HASAKE, SYRIAâ -- When archaeologist Edward Whitson joined a Penn State University dig in Hasake last year, he did so to participate in the excavation of a Late Bronze Age settlement rich in pottery shards and clay figurines.
(click on the title of the onion story to read the VERY funny article) **
Did I ever tell you that I once participated in an archaeology dig? If you only know me through my blog, then no! Well, then....
It was a dark and stormy night. Actually it was a bright, 120 degree period of weeks. Visions of dirt, charcoal, and toxic porta-potties are dancing in my head.
It was in Meggido, Israel in 1998 (I think). It was largely fun. Of course, it was very hard work. We got up at 4AM and dug until about noon. Then we went down to the kibbutz and did "pottery scrubbing and diagnotstics" for a while. Then we ate. Then whatever. I, in particular, spent a great deal of time putting ice on my hands. My left thumb was particularly painful. It is still tender to this day. When it comes time to stack the firewood every year (this time of year in Maine, in fact), I have to ice it again. Very small price to pay for a very cool thing like a real archaeology dig. I was proud of myself for not giving up and being relegated to some sort of wimp-detail. I stayed in the dig site every day - using my little trowel and brushes. My best pal at the time, who dug with me, called our spot "the pit." She was less enamored with achaeology than I. She told friends when we returned to Nashville - "Every morning at 4 they throw us in the pit. At eight in the morning, they throw cucumbers and tomatoes down at us so we can eat." Not quite accurate, but vivid. We actually got to leave our site to eat. Then we had to clean the eating site. I would have preferred having the food thrown at us in the pit. Of course, that would have compromised the stuff (the magical stuff!).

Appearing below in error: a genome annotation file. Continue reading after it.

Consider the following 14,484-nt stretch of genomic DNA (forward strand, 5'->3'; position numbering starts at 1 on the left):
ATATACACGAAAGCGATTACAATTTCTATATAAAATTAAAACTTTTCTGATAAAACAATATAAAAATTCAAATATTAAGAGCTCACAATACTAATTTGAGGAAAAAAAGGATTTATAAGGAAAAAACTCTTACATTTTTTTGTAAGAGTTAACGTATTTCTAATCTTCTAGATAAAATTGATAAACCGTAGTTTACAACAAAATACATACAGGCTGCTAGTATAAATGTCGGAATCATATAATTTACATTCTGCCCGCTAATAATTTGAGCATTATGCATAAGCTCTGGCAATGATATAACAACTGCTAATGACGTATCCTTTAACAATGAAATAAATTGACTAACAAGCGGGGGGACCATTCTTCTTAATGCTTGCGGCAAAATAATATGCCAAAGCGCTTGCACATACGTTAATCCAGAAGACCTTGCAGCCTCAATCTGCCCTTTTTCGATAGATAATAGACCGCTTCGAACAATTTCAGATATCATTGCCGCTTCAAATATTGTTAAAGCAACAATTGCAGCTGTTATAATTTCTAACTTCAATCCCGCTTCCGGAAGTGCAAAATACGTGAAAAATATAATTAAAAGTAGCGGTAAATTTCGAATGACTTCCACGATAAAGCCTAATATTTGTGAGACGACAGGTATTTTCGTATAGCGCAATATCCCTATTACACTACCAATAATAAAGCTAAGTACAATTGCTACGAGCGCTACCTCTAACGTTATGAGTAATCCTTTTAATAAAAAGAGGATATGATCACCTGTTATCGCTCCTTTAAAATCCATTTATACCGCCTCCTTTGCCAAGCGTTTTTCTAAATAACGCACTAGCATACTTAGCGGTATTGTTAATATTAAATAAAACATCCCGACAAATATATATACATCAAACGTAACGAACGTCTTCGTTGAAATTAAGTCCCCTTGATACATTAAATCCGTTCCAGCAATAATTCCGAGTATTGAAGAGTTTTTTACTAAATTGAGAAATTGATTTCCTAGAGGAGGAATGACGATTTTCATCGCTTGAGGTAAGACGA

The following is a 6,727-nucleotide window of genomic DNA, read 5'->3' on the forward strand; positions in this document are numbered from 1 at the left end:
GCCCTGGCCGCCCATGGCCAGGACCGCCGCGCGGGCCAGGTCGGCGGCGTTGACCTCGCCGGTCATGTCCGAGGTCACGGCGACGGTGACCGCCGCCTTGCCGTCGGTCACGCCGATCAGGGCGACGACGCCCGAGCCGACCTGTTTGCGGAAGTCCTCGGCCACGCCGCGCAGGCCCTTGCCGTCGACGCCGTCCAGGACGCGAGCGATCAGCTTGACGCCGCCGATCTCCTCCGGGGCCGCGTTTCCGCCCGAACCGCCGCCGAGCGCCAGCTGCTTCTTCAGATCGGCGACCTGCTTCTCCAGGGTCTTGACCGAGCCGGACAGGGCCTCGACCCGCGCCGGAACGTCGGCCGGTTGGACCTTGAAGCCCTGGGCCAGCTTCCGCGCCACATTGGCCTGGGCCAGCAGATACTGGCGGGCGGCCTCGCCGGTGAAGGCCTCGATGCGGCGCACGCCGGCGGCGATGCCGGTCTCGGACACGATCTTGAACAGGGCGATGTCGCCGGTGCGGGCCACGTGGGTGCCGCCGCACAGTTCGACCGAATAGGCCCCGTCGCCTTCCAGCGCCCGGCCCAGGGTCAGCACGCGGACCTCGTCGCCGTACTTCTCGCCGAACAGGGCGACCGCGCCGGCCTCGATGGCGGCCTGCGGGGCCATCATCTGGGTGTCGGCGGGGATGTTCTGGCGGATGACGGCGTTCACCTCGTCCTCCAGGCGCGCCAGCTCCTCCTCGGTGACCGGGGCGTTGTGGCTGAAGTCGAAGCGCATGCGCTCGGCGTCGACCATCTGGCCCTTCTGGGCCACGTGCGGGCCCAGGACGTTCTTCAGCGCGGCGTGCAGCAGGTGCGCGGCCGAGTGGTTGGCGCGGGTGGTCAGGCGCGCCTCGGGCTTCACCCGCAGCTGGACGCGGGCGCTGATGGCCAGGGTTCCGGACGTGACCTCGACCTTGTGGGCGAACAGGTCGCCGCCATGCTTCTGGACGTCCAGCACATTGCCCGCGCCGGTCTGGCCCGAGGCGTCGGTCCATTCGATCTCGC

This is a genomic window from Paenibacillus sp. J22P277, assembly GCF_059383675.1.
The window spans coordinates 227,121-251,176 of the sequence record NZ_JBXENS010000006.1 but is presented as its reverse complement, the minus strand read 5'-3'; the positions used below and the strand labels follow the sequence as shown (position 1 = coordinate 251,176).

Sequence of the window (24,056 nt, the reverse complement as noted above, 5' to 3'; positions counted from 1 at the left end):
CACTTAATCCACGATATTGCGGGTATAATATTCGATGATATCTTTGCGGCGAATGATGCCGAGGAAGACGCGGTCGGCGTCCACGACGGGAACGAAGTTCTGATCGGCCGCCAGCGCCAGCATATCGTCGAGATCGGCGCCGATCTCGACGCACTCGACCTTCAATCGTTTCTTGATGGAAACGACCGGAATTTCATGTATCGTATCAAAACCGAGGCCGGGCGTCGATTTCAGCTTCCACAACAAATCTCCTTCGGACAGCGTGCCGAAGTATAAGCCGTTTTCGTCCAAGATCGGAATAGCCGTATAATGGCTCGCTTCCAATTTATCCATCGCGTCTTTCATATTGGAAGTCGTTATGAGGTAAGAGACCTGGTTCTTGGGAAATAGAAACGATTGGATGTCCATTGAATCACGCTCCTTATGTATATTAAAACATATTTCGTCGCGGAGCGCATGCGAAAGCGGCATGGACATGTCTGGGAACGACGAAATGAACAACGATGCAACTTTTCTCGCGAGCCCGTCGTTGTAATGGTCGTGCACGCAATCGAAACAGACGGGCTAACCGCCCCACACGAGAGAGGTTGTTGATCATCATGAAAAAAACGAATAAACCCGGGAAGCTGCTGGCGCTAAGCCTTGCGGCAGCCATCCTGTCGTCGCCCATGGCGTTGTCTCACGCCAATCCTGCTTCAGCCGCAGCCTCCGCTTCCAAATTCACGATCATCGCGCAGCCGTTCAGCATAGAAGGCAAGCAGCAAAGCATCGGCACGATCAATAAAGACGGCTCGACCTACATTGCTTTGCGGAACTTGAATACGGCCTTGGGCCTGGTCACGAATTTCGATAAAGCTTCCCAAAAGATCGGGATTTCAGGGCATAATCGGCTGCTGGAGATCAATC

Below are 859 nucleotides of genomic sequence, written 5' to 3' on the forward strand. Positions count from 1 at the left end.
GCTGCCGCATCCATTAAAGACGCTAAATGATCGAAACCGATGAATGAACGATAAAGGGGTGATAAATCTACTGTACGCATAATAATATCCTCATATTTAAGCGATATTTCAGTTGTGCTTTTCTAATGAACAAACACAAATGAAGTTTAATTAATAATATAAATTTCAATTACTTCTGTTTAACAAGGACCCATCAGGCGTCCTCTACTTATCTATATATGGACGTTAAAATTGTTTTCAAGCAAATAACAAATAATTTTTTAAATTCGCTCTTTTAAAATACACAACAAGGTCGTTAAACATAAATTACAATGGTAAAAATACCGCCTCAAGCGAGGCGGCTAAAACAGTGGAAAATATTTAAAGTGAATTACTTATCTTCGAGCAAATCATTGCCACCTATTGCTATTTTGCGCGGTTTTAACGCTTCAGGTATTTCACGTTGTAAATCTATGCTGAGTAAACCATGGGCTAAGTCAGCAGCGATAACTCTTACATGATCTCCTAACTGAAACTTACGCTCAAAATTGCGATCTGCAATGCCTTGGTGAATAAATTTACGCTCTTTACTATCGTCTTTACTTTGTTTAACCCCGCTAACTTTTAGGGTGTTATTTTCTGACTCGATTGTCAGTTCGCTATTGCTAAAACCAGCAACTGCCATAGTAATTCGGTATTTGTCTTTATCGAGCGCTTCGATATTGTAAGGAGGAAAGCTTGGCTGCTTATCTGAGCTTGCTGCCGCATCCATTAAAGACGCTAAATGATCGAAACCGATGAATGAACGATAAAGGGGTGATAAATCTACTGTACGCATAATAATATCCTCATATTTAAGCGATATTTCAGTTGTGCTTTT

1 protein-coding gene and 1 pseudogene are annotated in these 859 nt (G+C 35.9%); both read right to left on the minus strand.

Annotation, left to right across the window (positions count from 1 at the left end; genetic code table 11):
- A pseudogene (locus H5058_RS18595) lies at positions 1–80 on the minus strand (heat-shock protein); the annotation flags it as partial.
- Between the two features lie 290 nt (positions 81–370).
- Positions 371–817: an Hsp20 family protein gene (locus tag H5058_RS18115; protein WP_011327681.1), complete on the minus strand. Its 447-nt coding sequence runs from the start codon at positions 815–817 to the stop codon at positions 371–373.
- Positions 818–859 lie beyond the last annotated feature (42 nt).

I will have to scan some of the pics before I can post them, since I took them with a crap camera. Still, it sounds like this guy on the onion has a lot more excitement than we did. We would hum the Indiana Jones theme while we bussed dirty plates at the breakfast site. That was our peak. Seriously, though - it was great to spend some time in Israel (and even travel through Lebanon) at a time when things were a little different. Seeing the carnage of towns that I have been to makes me even sadder when I watch the morning news. Plus I actually have family (a cousin from Maine) living in Tel Aviv. Sigh. It is a beautiful, beautiful place.